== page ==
Memory problems have a significant impact on the everyday life of individuals with MS…. and we can help!

...memory for real-life situations is at the heart of what defines an individual as a person in society.
— Ernst, 2019

There has been growing interest in the literature about memory impairments in individuals with multiple sclerosis, with a recent focus on autobiographical memory (i.e., our ability to recall personal life events) and future thinking (i.e., our ability to predict future events). This paper provides an excellent overview on what we know from that research! Here are a few highlights:

  1. “Autobiographical memory and future thinking are frequently and early impaired in individuals with MS…and can have disruptive and pervasive effects in many different aspects of daily functioning” (Ernst, 2019, p. 4).

  2. Individuals with MS are generally aware of these memory problems.

  3. An intervention program aimed at boosting mental visual imagery (MVI) is effective at improving autobiographical memory and future thinking in individuals with relapsing–remitting MS.

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In this paper, the author describes one such rehab program, titled the “MVI program”, which consists of six 2-hour sessions. This program has been previously reported in the literature, and the manual is available upon request from the author.  

The bottom line is this, if you’re not already, SLPs should consider treating autobiographical memory and future thinking in individuals with MS… and therapy aimed at enhancing mental visual imagery appears to be an effective approach!

Ernst, A. (2019). Autobiographical Memory and Future Thinking Impairments in Multiple Sclerosis: Cognitive and Neural Mechanisms, Functional Impact and Rehabilitation. Annals of Physical and Rehabilitation Medicine. doi:10.1016/j.rehab.2019.06.006

Two considerations for the FAVRES with bilingual patients

Is the Functional Assessment of Verbal Reasoning and Executive Strategies (FAVRES) an appropriate test of executive function (EF) for bilingual patients with mild traumatic brain injury (mTBI)? Maybe, but use with caution. Ratiu & Azuma compared “bilingual” participants with and without a history of mTBI on the FAVRES, self reports of EF, and a nonlinguistic measure of EF/ inhibition (the flanker test). The participants were all college students, ranging in language background from fully bilingual non-native English speakers to native English speakers with “at least basic proficiency in Spanish.”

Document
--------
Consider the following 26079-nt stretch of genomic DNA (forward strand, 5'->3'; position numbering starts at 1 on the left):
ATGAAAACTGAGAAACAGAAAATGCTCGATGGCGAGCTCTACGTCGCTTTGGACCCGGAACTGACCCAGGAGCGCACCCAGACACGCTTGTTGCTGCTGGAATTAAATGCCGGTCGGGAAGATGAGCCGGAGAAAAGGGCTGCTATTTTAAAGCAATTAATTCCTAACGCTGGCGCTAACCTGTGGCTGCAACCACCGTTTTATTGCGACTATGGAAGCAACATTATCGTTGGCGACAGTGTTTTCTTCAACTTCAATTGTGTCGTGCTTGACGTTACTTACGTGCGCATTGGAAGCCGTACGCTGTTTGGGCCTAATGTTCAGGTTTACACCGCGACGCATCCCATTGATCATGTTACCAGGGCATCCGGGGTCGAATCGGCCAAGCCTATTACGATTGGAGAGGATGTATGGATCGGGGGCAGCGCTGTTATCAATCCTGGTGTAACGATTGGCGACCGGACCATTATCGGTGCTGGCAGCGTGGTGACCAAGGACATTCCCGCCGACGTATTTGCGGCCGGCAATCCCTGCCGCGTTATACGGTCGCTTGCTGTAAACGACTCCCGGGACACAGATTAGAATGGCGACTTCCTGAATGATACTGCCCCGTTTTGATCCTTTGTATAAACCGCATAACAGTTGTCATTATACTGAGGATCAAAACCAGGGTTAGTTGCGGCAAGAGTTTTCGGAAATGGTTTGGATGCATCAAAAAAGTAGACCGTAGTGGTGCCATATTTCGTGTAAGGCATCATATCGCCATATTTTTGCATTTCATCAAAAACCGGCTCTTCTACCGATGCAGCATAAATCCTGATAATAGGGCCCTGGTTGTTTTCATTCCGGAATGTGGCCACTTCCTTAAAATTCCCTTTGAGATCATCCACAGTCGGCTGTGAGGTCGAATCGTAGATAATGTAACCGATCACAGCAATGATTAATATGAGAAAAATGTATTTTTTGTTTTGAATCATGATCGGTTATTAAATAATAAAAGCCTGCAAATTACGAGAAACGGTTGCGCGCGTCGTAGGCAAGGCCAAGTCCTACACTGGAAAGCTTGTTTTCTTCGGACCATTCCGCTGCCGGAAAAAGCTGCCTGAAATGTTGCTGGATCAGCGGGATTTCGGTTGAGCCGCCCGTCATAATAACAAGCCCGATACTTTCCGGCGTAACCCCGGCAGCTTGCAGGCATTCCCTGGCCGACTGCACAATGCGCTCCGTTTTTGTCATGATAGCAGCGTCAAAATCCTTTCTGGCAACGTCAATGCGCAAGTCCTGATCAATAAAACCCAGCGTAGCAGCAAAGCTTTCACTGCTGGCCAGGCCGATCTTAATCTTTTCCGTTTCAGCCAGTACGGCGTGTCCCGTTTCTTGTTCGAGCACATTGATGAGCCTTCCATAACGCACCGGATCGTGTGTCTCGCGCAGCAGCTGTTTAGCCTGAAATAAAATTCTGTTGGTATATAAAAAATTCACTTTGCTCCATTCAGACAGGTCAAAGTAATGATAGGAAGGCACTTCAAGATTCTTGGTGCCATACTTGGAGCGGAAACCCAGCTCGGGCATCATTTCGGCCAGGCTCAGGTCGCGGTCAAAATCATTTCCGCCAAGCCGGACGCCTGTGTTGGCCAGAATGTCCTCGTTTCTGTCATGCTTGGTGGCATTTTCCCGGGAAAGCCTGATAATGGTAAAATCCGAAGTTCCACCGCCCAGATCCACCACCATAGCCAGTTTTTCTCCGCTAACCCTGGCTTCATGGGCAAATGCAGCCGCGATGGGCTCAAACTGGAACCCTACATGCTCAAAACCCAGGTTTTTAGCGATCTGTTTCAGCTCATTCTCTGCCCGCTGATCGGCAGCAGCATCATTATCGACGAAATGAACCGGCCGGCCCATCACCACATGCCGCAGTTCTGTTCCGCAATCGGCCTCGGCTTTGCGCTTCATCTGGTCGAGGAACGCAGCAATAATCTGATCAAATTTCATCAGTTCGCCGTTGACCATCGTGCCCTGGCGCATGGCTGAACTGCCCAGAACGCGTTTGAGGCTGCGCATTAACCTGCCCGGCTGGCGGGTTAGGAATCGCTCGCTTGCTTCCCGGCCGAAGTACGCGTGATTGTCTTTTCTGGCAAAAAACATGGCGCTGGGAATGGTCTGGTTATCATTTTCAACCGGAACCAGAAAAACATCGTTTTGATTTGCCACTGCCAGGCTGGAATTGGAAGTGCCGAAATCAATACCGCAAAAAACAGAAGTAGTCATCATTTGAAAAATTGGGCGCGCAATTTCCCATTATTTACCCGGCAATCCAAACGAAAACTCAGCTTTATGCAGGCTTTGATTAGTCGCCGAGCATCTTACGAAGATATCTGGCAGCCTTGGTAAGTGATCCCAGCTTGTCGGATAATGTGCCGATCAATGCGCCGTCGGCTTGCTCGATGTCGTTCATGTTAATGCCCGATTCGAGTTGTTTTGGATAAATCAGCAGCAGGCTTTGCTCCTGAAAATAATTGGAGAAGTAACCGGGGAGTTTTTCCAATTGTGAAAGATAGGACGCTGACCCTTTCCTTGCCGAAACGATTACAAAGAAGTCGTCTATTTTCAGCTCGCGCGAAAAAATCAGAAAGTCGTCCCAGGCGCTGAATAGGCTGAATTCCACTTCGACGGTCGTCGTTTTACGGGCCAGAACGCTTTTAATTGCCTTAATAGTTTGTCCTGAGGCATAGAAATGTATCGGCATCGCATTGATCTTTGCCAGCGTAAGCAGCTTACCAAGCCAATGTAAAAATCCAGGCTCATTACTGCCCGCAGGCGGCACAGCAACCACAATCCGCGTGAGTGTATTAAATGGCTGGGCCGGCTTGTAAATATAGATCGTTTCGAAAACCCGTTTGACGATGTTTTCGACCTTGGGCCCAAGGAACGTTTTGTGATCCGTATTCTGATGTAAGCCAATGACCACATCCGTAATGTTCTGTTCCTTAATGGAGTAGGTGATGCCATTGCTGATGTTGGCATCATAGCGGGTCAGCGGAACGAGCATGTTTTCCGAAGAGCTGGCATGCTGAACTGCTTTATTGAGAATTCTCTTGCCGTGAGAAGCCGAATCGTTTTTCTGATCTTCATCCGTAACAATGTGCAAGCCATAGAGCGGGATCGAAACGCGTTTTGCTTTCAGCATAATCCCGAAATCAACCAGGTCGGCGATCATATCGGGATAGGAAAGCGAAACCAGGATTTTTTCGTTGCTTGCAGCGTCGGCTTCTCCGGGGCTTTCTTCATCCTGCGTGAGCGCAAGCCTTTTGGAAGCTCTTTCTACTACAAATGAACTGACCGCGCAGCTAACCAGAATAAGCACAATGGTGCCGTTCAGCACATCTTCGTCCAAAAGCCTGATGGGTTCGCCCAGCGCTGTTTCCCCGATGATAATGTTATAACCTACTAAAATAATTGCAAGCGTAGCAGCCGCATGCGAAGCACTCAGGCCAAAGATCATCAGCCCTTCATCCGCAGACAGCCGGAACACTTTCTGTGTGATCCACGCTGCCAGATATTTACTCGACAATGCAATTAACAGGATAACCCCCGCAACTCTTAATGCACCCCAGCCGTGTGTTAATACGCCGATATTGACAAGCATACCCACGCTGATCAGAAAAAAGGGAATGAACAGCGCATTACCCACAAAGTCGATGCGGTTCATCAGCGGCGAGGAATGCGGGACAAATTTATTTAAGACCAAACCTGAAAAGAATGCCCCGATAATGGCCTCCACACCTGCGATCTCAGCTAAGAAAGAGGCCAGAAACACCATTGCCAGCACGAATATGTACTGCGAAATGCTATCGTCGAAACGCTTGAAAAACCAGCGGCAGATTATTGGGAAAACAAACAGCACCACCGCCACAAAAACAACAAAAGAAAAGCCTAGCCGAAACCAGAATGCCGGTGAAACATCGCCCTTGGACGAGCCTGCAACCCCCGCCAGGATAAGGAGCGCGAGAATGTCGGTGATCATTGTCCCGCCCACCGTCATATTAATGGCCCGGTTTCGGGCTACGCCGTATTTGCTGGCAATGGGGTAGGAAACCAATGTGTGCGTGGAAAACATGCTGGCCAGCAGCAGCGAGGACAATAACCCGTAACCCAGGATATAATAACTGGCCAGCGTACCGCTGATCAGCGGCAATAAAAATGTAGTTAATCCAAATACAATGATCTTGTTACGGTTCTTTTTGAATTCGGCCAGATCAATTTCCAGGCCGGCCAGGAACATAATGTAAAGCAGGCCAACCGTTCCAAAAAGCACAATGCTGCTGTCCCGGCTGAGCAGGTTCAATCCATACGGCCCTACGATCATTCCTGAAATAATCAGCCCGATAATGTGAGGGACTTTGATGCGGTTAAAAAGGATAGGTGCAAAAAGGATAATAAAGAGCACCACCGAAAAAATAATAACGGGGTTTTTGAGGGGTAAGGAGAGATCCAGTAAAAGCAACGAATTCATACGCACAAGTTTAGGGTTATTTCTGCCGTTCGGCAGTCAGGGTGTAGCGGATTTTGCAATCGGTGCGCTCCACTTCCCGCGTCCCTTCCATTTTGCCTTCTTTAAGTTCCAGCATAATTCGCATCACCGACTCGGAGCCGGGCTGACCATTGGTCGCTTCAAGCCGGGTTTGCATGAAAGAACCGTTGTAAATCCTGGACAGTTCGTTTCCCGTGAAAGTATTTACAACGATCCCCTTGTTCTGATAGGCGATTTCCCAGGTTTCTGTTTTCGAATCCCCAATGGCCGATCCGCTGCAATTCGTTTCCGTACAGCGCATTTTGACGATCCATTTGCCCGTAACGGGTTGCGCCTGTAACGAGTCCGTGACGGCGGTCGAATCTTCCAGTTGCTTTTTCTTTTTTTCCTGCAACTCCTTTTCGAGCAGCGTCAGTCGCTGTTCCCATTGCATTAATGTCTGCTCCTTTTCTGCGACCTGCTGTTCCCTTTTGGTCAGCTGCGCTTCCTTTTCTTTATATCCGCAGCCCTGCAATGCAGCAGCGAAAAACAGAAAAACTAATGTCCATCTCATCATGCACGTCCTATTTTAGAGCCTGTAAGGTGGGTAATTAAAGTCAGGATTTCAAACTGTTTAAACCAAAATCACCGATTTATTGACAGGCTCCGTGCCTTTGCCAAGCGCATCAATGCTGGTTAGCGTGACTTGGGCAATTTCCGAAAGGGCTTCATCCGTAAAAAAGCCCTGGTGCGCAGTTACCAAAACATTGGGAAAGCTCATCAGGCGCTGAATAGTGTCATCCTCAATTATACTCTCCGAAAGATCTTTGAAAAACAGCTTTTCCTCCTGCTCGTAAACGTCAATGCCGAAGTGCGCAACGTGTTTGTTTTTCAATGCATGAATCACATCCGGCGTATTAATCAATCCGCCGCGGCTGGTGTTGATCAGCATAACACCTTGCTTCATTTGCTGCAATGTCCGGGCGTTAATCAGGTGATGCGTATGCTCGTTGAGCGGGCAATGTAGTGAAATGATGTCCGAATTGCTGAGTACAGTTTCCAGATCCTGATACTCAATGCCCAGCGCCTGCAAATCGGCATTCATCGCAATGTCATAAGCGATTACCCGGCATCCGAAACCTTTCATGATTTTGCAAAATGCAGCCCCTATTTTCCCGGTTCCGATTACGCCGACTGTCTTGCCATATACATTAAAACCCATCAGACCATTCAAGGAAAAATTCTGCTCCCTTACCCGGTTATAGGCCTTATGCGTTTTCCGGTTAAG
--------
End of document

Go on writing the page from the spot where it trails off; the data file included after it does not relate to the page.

What did they find?

The participants with mTBI performed significantly worse than the controls on the accuracy, rationale, and reasoning portions of the FAVRES. And the scores on the FAVRES were mostly consistent with the results of the flanker test and self-reported symptoms (worse symptoms, worse FAVRES score).

Sounds promising. Why the caution? 

  • 20% of the non-brain injured bilingual controls also fell at or below the FAVRES cutoff for brain injury. Not good. Especially because these are all college students, who are presumably functioning at a pretty high level. Therefore, expect that the FAVRES may make your bilingual patients look worse than they really are.

  • The mTBI group in this study may not have the same kind of bilingual background as your bilingual patients with mTBI. Unlike the bilingual control group, the participants with mTBI were mainly native English speakers with lower Spanish proficiency. Bilingualism and being a non-native speaker of the test language could potentially have two separate effects on EF and test performance. Statistically, the history of brain injury—not the language profile—predicted lower test scores on the FAVRES. But, we don’t know quite how the results might be different with a larger, more diverse bilingual mTBI group.

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Despite its limitations, this study provides enough evidence to support using the FAVRES as one tool to assess EF strengths and weaknesses in your bilingual patients with mTBI. Just remember to think twice before comparing their scores with the monolingual norms—particularly if your patients are non-native English speakers.

 

Ratiu, I., & Azuma, T. (2019). Assessment of executive function in bilingual adults with history of mild traumatic brain injury. Brain Impairment. doi:10.1017/BrImp.2019.17